GPs and practice nurses were allowed clinical freedom to decide which patients (seen in their routine diabetes clinics) they needed to discuss with the specialist teams. To allow these discussions to occur in a timely manner, a process of e-consultation using the integrated diabetes service IT system was agreed, and implemented in 2012. The system allows GPs to raise a 'clinical task' for a diabetologist, simultaneously granting the diabetologist permission to access the patient record for remote review. The diabetologist can then address the clinical queries; an automated email informs the GP once the review is complete. If the diabetologist feels that they are unable to provide appropriate advice through e-consultation, they can request a face-to-face review with the patient.

Joint nurse clinics

Joint nurse clinics allowed a significant proportion of care to be managed in primary care practices and provided an opportunity to up-skill practice nurses in diabetes management. This process radically improved:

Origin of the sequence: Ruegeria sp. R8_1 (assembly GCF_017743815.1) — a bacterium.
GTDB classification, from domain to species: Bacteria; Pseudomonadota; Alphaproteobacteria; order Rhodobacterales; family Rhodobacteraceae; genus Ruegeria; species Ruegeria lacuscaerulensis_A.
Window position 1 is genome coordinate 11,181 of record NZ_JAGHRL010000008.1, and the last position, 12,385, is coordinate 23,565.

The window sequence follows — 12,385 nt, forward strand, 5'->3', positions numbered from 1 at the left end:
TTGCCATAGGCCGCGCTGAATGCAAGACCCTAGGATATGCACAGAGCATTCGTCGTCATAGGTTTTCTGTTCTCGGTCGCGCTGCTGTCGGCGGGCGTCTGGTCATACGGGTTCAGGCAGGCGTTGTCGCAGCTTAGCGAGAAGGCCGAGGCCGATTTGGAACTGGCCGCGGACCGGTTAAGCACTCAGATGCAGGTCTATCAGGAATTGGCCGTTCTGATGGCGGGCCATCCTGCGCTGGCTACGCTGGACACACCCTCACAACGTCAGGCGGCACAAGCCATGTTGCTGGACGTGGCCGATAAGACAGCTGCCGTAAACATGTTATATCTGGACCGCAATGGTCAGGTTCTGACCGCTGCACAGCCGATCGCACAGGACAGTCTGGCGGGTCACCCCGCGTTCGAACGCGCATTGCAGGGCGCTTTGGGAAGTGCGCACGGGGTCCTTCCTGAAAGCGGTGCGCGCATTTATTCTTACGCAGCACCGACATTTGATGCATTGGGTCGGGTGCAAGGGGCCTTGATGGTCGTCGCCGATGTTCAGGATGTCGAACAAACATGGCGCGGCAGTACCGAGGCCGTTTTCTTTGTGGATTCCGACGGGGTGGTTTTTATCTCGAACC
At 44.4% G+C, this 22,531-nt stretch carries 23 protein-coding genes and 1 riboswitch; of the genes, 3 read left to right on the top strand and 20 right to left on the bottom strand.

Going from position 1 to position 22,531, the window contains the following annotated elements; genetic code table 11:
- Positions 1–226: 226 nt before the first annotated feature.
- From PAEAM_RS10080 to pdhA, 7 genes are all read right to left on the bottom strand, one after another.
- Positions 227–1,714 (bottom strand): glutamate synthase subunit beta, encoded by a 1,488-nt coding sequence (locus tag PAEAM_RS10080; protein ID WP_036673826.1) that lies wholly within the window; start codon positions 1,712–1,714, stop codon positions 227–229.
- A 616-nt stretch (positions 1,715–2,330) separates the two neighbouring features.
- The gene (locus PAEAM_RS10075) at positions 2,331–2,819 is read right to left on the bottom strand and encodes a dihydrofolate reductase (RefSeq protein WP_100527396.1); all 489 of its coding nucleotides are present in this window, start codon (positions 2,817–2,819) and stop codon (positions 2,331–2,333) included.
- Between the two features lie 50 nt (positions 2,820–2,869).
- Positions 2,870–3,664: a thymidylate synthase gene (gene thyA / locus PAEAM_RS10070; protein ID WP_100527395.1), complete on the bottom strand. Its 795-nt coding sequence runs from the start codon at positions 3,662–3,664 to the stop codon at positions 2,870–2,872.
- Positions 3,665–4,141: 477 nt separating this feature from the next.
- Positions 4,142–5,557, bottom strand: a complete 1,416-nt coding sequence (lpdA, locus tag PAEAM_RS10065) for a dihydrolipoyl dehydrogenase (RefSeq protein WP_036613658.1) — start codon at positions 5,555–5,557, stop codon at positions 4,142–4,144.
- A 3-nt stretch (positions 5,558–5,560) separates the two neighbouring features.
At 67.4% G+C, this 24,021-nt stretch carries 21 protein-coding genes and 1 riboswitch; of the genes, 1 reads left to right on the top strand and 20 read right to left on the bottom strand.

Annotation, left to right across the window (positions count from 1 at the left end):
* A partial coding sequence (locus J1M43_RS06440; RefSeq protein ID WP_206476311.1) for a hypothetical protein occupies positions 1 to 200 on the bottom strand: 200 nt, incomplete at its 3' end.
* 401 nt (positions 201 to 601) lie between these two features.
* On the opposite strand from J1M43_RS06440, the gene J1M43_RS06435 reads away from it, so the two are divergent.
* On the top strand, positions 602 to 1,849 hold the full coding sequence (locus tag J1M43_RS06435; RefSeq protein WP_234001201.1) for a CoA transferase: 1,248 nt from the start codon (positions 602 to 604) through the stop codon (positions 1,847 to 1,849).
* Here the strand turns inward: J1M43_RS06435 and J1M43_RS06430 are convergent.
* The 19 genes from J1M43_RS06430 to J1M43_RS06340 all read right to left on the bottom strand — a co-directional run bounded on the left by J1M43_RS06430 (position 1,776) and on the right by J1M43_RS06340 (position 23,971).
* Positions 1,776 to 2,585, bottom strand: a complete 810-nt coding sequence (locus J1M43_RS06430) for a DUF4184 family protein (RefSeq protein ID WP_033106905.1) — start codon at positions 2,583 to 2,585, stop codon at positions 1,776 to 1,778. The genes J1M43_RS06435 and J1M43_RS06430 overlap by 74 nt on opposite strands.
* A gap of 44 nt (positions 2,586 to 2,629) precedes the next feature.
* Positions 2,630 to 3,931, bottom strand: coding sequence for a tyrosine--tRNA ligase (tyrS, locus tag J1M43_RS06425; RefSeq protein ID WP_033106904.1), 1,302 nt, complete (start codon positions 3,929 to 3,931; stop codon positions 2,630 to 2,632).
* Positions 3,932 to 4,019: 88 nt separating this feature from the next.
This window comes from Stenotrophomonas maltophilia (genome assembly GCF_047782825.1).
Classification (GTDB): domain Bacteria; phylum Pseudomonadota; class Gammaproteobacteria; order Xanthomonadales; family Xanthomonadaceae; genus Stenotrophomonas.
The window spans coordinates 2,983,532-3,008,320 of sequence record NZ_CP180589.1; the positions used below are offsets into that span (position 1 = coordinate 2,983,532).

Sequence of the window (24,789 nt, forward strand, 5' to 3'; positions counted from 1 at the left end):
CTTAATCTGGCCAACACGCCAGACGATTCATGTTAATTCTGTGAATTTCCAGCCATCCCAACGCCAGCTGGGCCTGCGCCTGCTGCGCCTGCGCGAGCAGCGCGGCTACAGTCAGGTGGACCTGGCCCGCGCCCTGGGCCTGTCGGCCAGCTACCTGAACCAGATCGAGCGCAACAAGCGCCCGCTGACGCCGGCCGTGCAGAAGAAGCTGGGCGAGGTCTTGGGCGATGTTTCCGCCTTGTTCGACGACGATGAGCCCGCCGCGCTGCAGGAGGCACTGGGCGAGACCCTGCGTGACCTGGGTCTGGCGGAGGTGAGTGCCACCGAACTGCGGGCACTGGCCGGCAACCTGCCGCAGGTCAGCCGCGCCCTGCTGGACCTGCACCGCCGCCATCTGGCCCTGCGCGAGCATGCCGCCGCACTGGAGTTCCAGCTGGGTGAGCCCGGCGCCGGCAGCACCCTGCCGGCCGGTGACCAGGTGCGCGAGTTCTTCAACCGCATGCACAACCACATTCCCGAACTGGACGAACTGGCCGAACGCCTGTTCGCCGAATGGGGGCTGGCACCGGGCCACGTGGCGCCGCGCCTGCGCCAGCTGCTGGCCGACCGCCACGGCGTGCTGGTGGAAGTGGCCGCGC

• timelines for insulin initiation (see Figure 4, below)
  • aggressive insulin titration
  • glucagon-like peptide 1 receptor agonist (GLP-1 RA) treatment initiation
  • regular follow up of patients already stable on insulin treatment.
Figure 4: Insulin initiation in primary care—before and after the implementation of service redesign
Insulin initiation in primary care before and after the implementation of service redesign

DSN=diabetes specialist nurse

Practice nurses had free access to the DSN allocated to their practice via telephone and e-consultation. During the redesign, practice nurses have begun to feel more confident having acquired new skills and are now much less dependent on their DSN for support.

Practice-based education

Early in the redesign it was recognised that there was a need for education and training, in addition to that being provided in the CNR and joint clinics. Ad-hoc training sessions were provided based on practice requests (e.g. insulin regimens, new therapies, etc.); 16 modules were developed covering a wide range of topics in diabetes relevant to daily clinical practices, spanning from prevention of diabetes to early diagnosis, management, and complications of treatment. The responsibility for education and training lies with specialist teams visiting the practices and the clinical champion for diabetes.